Obesity and Physical Inactivity are leading risk factors for insulin resistance and type 2 diabetes. West Virginia leads the U.S. in obesity rates and ranks 11th for no leisure time physical activity. Data is scarce examining modifiable risk factors in young adults transitioning from high school to college. The purpose of this analysis was to examine the relationship between BMI and Physical Activity on insulin levels in college-aged freshman enrolled in the HERD (Higher Education Reducing Diabetes) Study at Marshall University in Huntington, West Virginia. The HERD Study is a 4 year, randomized study examining the effects of a freshman healthy lifestyle intervention on type 2 diabetes risk. One hundred eighty three freshman enrolled into the study [age= 18.3±1.5 years; female=59.4%(n=107); 85.5% Caucasian(n=153); BMI= 27.3±8.1 kg/m2; VO2max=35.6 ±8.59 ml/kg/min]. Diabetes risk values were A1c= 5.09±.43%; fasting glucose= 85.9±9.66 mg/dl; insulin= 0.76±.60ng/ml. Fifty four percent (n=92) of students were deemed overweight or obese (BMI ≥ 25 kg/m2) while 67% (n= 122) did not meet current physical activity guidelines. No significant differences were found between BMI and A1c (p=.48) or fasting glucose (p=.82). However, students with a BMI ≥25 kg/m2 showed fasting insulin levels twice as high as students with a BMI <25 kg/m2 (.50 vs. .98 ng/ml, p=.003). With physical activity, there was a significant, inverse correlation between VO2max and insulin levels (r=-.23, p=.048). However, no differences were found between students whom aerobic train vs. not aerobic train (p=.60). A trend was shown where resistance trained students had lower insulin levels compared to non-resistance trained (.52+.61 vs. .77+.37 ng/ml, p=.06). BMI and fitness measures appear to impact insulin levels in college-aged freshman thereby increasing their risk for diabetes. Future analysis will examine the effects of lifestyle intervention on improvements in BMI and cardiometabolic markers.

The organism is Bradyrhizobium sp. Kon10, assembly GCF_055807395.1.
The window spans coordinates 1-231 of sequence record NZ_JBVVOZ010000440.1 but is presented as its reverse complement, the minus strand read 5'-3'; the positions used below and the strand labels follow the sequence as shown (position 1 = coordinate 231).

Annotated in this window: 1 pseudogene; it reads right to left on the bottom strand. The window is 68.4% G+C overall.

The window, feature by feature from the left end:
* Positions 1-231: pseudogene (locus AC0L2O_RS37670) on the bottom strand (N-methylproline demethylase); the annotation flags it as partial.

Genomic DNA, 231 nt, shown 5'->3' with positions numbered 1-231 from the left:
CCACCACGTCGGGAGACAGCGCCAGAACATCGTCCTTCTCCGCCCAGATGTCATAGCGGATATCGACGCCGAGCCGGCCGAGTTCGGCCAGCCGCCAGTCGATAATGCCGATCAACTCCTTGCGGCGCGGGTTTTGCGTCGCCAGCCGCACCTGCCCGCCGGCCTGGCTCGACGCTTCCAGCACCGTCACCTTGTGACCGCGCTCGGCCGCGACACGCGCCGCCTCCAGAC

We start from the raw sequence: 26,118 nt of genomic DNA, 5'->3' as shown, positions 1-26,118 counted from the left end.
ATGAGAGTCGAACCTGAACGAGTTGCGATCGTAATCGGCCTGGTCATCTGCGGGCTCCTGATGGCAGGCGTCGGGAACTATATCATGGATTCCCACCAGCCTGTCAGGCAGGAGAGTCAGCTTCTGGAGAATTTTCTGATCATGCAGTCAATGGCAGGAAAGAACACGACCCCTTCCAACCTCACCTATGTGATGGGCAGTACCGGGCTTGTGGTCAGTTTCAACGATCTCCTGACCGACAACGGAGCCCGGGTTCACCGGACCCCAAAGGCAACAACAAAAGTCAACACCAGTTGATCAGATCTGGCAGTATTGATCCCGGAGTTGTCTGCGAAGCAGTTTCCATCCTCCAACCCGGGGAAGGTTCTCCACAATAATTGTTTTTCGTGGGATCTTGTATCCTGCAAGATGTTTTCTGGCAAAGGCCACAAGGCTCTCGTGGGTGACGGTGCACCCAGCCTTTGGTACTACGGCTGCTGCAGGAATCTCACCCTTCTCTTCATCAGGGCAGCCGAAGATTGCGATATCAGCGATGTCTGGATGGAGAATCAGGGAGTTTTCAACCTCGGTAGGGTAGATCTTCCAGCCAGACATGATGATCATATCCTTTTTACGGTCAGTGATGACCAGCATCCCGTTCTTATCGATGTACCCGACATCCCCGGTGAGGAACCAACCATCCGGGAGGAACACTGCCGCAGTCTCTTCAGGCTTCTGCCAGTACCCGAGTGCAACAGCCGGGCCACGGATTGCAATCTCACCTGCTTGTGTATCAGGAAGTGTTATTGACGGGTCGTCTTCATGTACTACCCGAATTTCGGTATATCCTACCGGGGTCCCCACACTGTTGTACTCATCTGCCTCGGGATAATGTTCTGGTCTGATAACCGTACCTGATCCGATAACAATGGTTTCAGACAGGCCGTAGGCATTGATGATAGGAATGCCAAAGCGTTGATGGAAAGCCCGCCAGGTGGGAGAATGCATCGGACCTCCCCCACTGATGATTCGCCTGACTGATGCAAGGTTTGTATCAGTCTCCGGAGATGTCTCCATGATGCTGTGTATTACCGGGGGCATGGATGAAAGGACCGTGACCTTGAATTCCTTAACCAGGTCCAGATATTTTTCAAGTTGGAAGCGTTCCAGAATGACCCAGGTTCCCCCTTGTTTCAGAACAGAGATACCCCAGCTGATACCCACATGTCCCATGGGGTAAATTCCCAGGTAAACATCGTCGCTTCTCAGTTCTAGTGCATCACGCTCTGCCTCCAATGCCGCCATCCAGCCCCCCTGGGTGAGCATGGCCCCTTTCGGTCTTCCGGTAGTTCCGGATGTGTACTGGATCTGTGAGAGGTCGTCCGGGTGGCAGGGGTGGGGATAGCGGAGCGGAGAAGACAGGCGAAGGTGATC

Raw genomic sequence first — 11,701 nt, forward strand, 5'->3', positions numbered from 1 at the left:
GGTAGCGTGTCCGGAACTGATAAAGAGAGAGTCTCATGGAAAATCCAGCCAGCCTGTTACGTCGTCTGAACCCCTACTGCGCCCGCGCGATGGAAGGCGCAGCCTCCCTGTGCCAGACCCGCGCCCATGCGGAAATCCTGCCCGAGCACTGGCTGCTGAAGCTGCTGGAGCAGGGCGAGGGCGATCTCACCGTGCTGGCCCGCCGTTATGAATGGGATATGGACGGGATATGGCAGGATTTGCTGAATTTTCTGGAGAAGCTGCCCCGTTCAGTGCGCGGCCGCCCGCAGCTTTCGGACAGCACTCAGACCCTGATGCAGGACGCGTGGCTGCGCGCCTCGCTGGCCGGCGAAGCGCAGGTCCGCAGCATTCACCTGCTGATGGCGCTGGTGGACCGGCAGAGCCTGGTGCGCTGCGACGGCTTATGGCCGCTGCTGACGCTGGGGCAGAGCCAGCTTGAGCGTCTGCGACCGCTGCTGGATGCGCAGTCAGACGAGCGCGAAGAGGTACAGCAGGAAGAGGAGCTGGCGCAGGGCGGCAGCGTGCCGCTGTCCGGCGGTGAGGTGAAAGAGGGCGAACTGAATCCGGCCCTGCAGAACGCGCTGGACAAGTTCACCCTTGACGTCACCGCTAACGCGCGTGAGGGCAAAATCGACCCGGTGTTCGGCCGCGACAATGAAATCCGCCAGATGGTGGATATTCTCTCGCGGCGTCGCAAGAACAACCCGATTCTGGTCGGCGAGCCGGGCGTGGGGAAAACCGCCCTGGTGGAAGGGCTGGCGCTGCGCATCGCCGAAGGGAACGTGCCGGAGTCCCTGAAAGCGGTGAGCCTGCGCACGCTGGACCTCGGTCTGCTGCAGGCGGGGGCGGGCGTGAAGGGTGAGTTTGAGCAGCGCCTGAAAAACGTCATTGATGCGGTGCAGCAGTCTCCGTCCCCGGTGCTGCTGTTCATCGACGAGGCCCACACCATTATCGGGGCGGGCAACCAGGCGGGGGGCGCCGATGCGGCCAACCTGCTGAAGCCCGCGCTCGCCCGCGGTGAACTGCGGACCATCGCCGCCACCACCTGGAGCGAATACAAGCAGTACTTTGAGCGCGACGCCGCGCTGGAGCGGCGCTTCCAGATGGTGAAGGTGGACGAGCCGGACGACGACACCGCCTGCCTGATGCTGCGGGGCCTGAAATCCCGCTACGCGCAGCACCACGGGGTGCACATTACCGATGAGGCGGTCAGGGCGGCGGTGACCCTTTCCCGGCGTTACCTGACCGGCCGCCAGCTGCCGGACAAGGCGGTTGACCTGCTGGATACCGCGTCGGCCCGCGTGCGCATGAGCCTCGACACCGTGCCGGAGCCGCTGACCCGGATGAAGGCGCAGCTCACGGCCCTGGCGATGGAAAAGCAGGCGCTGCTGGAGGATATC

R. Powell: None. H. Cyphert: None.